Law & Courts

Supreme Court Denies Appeal From 1st Grader With Disabilities Put In Chokehold by Teacher

By Mark Walsh — June 13, 2022 4 min read
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The U.S. Supreme Court on Monday declined to take up an appeal on behalf of Texas parents who allege that a teacher placed their son, a 1st grader with disabilities including ADHD, in a chokehold until he foamed at the mouth.

A federal magistrate judge had concluded that the teacher’s actions, in response to the 7-year-old student pushing and hitting her, “were taken in pursuit of a legitimate pedagogical purpose” of maintaining an environment conducive to learning.

The parents sued, but two lower courts dismissed claims against the district and granted qualified immunity to the teacher, holding that a student may not bring a federal claim for excessive force because state remedies were available for any excessive corporal punishment.

In T.O. v. Fort Bend Independent School District (Case No. 21-1014), lawyers for the family had urged the justices to take up the case because federal courts of appeals were divided about when and how public school students may assert federal constitutional claims alleging excessive force by school officials.

A coalition of disability rights groups, in a friend-of-the-court brief in support of the student, urged the court to take up the case, arguing that while corporal punishment has declined in Texas and other states that permit it, “the threat of excess force at school has shifted, not disappeared.”

“Today, children with disabilities far too often suffer physical and mental abuse in school,” says the brief by Disability Rights Texas and other groups. “They are struck, restrained, and isolated in numbers far beyond other children.”

Incident unfolded in a hallway

The case involves a student identified in court papers as T.O., who has attention deficit hyperactivity disorder and oppositional defiant disorder. His behavioral intervention plan called for him to be removed to a quiet place when his behaviors interfered with class participation.

One day in 2017, the 1st grader was removed to the hallway to calm down, accompanied by a behavioral aide. A 4th grade teacher walked by and “decided to interfere,” as T.O.’s court papers put it. The 4th grade teacher allegedly yelled at T.O., despite the aide’s comments that the situation was under control. The student sought to re-enter his classroom, pushing past the 4th grade teacher and hitting her leg, court papers say.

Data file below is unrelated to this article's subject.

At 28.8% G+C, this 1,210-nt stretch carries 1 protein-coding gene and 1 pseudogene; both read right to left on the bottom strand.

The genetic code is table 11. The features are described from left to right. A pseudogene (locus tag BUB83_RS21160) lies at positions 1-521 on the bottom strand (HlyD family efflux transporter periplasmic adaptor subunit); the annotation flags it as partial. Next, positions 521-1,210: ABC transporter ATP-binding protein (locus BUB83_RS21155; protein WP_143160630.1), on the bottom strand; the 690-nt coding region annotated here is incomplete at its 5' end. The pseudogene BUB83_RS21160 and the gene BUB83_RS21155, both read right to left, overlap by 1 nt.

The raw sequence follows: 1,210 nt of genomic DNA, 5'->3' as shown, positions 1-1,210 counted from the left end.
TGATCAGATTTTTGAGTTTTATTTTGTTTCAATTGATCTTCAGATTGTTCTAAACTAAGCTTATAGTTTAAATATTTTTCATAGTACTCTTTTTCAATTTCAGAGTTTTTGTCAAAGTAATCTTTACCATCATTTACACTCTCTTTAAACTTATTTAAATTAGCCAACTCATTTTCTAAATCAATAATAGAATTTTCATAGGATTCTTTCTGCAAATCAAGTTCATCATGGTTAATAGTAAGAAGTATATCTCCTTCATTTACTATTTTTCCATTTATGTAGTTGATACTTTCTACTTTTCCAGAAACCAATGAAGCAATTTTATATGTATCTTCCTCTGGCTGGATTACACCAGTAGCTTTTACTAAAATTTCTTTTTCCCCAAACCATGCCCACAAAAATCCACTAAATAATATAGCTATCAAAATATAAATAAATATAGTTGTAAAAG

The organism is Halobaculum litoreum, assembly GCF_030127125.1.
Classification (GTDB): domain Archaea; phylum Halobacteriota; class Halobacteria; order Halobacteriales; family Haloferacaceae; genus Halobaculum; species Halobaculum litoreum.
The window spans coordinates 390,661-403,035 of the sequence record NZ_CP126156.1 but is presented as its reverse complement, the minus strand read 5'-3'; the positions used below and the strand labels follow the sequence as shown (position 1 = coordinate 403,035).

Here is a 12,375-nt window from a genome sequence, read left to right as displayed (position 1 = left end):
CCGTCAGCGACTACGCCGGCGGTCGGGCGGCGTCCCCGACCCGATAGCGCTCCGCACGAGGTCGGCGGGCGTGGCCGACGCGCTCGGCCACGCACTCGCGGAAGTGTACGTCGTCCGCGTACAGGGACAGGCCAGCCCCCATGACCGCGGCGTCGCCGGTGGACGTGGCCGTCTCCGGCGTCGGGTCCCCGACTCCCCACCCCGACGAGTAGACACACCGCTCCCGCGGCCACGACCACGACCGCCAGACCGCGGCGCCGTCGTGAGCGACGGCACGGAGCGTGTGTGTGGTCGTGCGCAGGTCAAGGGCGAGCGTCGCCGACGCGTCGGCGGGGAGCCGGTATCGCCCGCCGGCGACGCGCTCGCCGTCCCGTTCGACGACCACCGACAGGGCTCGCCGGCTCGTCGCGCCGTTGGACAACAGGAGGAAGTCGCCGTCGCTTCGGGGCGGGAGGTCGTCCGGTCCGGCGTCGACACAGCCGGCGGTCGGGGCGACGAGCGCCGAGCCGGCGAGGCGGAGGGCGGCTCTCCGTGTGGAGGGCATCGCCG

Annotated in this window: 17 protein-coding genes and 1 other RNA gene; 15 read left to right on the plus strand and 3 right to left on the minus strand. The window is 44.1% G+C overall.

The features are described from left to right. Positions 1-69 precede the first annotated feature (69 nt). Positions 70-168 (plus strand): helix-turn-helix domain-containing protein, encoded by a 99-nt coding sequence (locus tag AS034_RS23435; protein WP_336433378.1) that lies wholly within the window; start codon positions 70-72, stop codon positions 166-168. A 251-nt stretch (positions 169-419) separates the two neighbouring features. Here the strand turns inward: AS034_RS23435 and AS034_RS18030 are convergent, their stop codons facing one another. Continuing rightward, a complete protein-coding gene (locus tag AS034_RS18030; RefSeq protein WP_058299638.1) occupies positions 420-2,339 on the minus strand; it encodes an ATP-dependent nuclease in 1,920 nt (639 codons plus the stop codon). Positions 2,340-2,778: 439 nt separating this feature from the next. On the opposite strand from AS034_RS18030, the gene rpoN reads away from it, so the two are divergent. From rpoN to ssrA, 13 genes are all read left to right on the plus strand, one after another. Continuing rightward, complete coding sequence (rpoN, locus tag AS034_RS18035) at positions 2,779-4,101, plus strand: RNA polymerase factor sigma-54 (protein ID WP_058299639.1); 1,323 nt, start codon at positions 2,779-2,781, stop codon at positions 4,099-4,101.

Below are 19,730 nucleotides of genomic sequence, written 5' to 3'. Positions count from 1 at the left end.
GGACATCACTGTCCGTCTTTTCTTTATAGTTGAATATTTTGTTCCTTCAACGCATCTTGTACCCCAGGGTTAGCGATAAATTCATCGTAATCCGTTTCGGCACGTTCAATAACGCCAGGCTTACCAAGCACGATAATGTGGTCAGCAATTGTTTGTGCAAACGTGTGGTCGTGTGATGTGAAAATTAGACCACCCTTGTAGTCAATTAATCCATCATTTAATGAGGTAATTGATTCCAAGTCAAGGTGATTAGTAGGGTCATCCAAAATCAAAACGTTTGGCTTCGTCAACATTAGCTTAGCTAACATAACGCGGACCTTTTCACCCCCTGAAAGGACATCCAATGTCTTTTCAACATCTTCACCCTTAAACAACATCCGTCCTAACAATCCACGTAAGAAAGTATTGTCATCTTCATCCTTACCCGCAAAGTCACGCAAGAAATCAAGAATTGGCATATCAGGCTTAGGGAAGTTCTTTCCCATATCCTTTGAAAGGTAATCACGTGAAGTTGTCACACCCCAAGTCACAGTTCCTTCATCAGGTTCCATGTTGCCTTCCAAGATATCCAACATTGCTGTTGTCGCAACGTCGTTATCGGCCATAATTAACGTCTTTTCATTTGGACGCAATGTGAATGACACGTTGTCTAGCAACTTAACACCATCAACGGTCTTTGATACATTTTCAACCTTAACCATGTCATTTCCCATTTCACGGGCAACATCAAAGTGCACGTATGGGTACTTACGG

That is when the teacher, who weighed 260 pounds according to court papers, grabbed the 55-pound student by the neck and threw him to the ground, holding him in the chokehold and telling him he “had hit the wrong one.”

The chokehold lasted several minutes, court papers say, until others at the school intervened. T.O. went to the school nurse and had a bruised neck. Court papers say the school district conducted multiple investigations of the incident; the 4th grade teacher was not fired or disciplined.

T.O.’s parents sued the school district under federal disabilities laws and the teacher under the Fourth Amendment’s clause against unreasonable seizures and the 14th Amendment’s due-process clause.

The magistrate judge granted qualified immunity to the teacher because state law provided a separate remedy for excessive corporal punishment, and under precedents of the U.S. Court of Appeals for the 5th Circuit, in New Orleans, no federal due-process claim may be brought by a student when such a state remedy exists and the punishment was carried out for disciplinary or pedagogical purposes. The judge also dismissed claims against the school district.

A three-judge panel of the 5th Circuit court unanimously affirmed, though two judges wrote concurrences noting that the circuit precedents ran counter to other federal appeals courts, which allow federal constitutional claims in school excessive force cases.

That was the emphasis of the appeal to the Supreme Court filed by T.O. and his parents.

“The 5th Circuit stands alone in holding that public school officials who use excessive force against students are completely insulated from constitutional scrutiny, so long as there is some purportedly ‘pedagogical’ or ‘disciplinary’ purpose for the use of force, if state law provides a cause of action against the school official,” the appeal said.

The disability rights groups, in their brief, argued that “teachers who are not adequately trained in de-escalation techniques and other ways to address student behavior, or who ignore their training, have too often responded to student behavior with physical and mechanical restraints, seclusion, and even resort to physical violence.”

The Fort Bend school district and the 4th grade teacher, in a brief urging the justices not to take up the case, argued that students subject to excessive discipline have adequate remedies in state courts.

“The federal constitutional rights of students in the public school setting are often limited,” the school district and teacher’s brief added. “Where a state both prohibits and remedies the use of unreasonable force against students, student disciplinary issues should be shaped by state lawmakers and local officials, rather than the individual predilections of federal jurists.”

The Supreme Court’s denial of review is not a decision on the merits of the family’s claim.


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